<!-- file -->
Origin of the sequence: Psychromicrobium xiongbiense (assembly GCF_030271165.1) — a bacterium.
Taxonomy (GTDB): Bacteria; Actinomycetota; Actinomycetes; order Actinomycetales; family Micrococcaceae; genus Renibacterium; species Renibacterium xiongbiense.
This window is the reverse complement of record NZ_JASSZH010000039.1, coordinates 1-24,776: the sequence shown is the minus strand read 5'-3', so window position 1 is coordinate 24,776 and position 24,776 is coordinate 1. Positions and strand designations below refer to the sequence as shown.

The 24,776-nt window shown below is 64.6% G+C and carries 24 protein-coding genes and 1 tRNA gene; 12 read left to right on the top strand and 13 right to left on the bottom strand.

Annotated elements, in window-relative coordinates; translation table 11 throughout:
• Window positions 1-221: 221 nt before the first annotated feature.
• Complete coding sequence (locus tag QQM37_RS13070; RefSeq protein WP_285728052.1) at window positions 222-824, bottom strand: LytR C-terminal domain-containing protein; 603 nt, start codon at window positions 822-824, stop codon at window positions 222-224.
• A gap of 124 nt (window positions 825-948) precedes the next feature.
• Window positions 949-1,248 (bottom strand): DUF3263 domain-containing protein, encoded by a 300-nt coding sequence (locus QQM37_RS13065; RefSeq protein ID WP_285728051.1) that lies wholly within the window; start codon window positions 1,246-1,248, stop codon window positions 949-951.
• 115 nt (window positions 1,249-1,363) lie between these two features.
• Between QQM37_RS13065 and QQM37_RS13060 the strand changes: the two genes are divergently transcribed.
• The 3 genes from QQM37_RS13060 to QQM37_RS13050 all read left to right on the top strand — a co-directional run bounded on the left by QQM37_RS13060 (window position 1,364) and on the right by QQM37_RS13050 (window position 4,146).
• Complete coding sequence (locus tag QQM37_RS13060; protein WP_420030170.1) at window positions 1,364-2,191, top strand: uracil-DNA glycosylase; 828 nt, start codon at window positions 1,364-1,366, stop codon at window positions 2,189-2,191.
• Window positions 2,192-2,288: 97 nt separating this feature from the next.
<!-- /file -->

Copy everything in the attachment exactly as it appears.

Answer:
Origin of the sequence: Psychromicrobium xiongbiense (assembly GCF_030271165.1) — a bacterium.
Taxonomy (GTDB): Bacteria; Actinomycetota; Actinomycetes; order Actinomycetales; family Micrococcaceae; genus Renibacterium; species Renibacterium xiongbiense.
This window is the reverse complement of record NZ_JASSZH010000039.1, coordinates 1-24,776: the sequence shown is the minus strand read 5'-3', so window position 1 is coordinate 24,776 and position 24,776 is coordinate 1. Positions and strand designations below refer to the sequence as shown.

The 24,776-nt window shown below is 64.6% G+C and carries 24 protein-coding genes and 1 tRNA gene; 12 read left to right on the top strand and 13 right to left on the bottom strand.

Annotated elements, in window-relative coordinates; translation table 11 throughout:
• Window positions 1-221: 221 nt before the first annotated feature.
• Complete coding sequence (locus tag QQM37_RS13070; RefSeq protein WP_285728052.1) at window positions 222-824, bottom strand: LytR C-terminal domain-containing protein; 603 nt, start codon at window positions 822-824, stop codon at window positions 222-224.
• A gap of 124 nt (window positions 825-948) precedes the next feature.
• Window positions 949-1,248 (bottom strand): DUF3263 domain-containing protein, encoded by a 300-nt coding sequence (locus QQM37_RS13065; RefSeq protein ID WP_285728051.1) that lies wholly within the window; start codon window positions 1,246-1,248, stop codon window positions 949-951.
• 115 nt (window positions 1,249-1,363) lie between these two features.
• Between QQM37_RS13065 and QQM37_RS13060 the strand changes: the two genes are divergently transcribed.
• The 3 genes from QQM37_RS13060 to QQM37_RS13050 all read left to right on the top strand — a co-directional run bounded on the left by QQM37_RS13060 (window position 1,364) and on the right by QQM37_RS13050 (window position 4,146).
• Complete coding sequence (locus tag QQM37_RS13060; protein WP_420030170.1) at window positions 1,364-2,191, top strand: uracil-DNA glycosylase; 828 nt, start codon at window positions 1,364-1,366, stop codon at window positions 2,189-2,191.
• Window positions 2,192-2,288: 97 nt separating this feature from the next.